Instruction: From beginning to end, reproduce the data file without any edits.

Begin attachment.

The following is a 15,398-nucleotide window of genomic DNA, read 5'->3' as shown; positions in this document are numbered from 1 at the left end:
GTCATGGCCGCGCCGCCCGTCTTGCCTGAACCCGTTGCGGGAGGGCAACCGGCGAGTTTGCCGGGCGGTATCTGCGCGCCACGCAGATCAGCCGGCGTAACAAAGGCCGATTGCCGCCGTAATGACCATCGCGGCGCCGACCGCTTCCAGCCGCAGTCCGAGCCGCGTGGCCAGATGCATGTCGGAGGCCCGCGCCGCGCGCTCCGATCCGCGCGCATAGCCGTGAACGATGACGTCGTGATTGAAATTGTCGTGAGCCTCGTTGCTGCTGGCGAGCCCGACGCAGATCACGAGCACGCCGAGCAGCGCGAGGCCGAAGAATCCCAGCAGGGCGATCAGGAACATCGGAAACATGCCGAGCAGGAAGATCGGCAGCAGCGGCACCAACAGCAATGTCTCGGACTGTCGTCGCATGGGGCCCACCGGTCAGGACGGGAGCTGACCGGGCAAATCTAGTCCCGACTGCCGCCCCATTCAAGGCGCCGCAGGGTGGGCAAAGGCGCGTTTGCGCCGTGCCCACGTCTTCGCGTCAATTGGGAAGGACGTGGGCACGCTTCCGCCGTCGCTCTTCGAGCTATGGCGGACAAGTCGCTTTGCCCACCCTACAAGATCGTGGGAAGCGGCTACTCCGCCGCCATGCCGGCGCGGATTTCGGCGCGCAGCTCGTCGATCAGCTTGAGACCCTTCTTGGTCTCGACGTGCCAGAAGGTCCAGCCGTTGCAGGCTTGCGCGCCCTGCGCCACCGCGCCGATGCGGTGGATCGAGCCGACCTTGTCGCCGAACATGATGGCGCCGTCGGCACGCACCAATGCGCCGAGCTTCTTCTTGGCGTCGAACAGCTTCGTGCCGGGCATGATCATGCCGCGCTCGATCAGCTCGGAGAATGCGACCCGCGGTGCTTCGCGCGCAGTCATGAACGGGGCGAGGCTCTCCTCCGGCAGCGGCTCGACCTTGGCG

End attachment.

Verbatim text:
The following is a 15,398-nucleotide window of genomic DNA, read 5'->3' as shown; positions in this document are numbered from 1 at the left end:
GTCATGGCCGCGCCGCCCGTCTTGCCTGAACCCGTTGCGGGAGGGCAACCGGCGAGTTTGCCGGGCGGTATCTGCGCGCCACGCAGATCAGCCGGCGTAACAAAGGCCGATTGCCGCCGTAATGACCATCGCGGCGCCGACCGCTTCCAGCCGCAGTCCGAGCCGCGTGGCCAGATGCATGTCGGAGGCCCGCGCCGCGCGCTCCGATCCGCGCGCATAGCCGTGAACGATGACGTCGTGATTGAAATTGTCGTGAGCCTCGTTGCTGCTGGCGAGCCCGACGCAGATCACGAGCACGCCGAGCAGCGCGAGGCCGAAGAATCCCAGCAGGGCGATCAGGAACATCGGAAACATGCCGAGCAGGAAGATCGGCAGCAGCGGCACCAACAGCAATGTCTCGGACTGTCGTCGCATGGGGCCCACCGGTCAGGACGGGAGCTGACCGGGCAAATCTAGTCCCGACTGCCGCCCCATTCAAGGCGCCGCAGGGTGGGCAAAGGCGCGTTTGCGCCGTGCCCACGTCTTCGCGTCAATTGGGAAGGACGTGGGCACGCTTCCGCCGTCGCTCTTCGAGCTATGGCGGACAAGTCGCTTTGCCCACCCTACAAGATCGTGGGAAGCGGCTACTCCGCCGCCATGCCGGCGCGGATTTCGGCGCGCAGCTCGTCGATCAGCTTGAGACCCTTCTTGGTCTCGACGTGCCAGAAGGTCCAGCCGTTGCAGGCTTGCGCGCCCTGCGCCACCGCGCCGATGCGGTGGATCGAGCCGACCTTGTCGCCGAACATGATGGCGCCGTCGGCACGCACCAATGCGCCGAGCTTCTTCTTGGCGTCGAACAGCTTCGTGCCGGGCATGATCATGCCGCGCTCGATCAGCTCGGAGAATGCGACCCGCGGTGCTTCGCGCGCAGTCATGAACGGGGCGAGGCTCTCCTCCGGCAGCGGCTCGACCTTGGCG